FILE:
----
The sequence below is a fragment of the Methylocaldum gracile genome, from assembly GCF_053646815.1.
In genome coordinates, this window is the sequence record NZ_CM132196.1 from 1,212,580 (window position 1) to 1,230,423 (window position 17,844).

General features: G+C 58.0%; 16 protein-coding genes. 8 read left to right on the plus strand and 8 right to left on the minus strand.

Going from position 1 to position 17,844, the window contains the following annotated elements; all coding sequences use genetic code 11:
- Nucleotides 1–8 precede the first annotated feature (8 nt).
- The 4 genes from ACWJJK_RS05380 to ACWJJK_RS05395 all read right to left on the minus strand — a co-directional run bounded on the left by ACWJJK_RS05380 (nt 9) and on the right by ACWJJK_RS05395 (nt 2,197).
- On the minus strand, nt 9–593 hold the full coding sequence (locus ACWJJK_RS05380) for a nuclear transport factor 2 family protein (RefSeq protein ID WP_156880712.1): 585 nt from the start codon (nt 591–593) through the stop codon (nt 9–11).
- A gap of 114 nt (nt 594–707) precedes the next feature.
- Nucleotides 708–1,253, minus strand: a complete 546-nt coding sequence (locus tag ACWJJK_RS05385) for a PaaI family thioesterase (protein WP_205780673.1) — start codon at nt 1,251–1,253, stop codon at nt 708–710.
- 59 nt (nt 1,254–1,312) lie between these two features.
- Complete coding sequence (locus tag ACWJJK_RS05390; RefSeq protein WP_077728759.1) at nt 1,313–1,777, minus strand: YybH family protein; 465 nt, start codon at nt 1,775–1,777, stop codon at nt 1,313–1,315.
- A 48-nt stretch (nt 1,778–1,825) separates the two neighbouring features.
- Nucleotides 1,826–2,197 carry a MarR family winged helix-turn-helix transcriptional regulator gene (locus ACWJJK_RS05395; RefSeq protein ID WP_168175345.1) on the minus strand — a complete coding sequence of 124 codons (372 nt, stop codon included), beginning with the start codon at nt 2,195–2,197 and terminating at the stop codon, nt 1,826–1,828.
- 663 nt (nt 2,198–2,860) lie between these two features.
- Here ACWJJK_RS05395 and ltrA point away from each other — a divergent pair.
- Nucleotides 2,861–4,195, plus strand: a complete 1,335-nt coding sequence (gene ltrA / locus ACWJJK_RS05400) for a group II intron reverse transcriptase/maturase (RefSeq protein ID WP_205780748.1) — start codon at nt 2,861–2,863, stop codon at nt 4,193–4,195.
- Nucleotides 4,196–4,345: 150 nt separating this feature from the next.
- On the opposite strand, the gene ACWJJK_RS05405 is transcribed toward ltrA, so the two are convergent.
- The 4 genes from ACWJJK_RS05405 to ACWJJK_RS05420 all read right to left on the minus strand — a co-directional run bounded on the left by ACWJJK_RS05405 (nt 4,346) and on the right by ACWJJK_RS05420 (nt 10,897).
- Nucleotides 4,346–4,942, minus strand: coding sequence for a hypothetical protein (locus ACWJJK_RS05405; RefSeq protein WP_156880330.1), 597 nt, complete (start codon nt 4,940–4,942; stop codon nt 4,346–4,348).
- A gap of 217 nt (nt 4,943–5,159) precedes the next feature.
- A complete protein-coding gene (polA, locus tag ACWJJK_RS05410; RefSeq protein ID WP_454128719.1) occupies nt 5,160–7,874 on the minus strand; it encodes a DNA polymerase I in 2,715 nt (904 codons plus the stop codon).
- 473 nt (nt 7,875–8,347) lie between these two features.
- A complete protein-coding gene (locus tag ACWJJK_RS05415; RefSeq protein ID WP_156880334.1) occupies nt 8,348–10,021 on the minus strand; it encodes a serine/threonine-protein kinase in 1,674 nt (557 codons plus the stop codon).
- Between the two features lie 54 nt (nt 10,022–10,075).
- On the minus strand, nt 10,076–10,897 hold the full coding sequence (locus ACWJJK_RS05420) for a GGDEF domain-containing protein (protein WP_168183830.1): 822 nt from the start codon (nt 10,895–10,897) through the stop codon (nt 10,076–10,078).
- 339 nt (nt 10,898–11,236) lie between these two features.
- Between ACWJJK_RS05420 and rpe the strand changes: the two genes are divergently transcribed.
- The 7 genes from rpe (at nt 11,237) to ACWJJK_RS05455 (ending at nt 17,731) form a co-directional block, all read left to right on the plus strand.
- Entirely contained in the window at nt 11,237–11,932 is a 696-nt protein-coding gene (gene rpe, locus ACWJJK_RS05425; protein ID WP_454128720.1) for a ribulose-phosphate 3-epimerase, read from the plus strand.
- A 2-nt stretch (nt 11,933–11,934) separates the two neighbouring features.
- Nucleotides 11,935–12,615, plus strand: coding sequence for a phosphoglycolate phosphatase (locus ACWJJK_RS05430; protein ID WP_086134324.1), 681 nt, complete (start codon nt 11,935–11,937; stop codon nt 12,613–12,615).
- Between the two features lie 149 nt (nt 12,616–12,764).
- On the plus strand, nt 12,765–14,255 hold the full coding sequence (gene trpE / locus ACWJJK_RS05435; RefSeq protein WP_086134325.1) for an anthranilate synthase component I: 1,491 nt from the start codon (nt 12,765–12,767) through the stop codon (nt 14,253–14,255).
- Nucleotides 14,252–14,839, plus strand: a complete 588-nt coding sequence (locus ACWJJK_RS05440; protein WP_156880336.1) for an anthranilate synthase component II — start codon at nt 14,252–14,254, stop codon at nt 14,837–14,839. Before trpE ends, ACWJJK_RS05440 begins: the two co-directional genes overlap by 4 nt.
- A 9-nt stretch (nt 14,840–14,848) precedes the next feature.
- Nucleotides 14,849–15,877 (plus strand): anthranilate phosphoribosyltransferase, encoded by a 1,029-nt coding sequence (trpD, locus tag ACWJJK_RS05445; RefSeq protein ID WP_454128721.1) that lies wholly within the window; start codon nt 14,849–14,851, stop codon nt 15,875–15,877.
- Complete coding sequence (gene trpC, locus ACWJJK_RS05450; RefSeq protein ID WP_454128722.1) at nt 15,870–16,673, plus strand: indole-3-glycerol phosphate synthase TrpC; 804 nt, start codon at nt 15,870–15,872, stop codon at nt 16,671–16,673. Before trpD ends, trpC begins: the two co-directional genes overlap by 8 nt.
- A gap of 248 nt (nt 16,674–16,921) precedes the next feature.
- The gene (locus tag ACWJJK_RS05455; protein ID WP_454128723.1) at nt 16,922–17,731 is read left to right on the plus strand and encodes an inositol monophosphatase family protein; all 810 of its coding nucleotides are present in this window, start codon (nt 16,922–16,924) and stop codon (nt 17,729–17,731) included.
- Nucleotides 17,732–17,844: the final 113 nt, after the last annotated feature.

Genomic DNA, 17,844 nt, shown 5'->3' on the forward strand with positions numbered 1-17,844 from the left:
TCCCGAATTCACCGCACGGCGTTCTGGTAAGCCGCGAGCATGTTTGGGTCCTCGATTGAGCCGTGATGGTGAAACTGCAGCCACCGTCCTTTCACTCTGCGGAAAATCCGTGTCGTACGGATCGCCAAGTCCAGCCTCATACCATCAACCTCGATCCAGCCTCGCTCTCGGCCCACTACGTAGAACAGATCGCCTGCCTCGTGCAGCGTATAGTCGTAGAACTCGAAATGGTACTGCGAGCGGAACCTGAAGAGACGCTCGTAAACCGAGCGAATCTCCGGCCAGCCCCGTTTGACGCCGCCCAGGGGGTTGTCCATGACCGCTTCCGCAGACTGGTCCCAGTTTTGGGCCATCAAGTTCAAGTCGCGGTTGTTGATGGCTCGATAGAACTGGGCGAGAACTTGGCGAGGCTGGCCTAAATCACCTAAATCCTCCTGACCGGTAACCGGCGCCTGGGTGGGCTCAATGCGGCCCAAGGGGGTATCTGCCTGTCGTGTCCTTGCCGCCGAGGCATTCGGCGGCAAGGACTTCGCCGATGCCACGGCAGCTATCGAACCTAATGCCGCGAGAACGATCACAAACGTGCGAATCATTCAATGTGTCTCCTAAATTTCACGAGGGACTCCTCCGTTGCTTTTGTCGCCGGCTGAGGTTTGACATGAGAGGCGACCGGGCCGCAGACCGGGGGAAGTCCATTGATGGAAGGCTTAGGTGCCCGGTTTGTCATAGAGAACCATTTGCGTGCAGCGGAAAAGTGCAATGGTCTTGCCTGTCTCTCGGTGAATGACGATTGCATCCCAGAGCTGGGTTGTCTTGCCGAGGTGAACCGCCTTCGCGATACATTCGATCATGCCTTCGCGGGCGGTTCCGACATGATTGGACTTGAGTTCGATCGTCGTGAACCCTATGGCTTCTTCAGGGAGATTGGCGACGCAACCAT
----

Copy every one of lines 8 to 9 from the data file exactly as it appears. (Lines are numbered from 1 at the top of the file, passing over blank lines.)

- A gap of 114 nt (nt 594–707) precedes the next feature.
- Nucleotides 708–1,253, minus strand: a complete 546-nt coding sequence (locus tag ACWJJK_RS05385) for a PaaI family thioesterase (protein WP_205780673.1) — start codon at nt 1,251–1,253, stop codon at nt 708–710.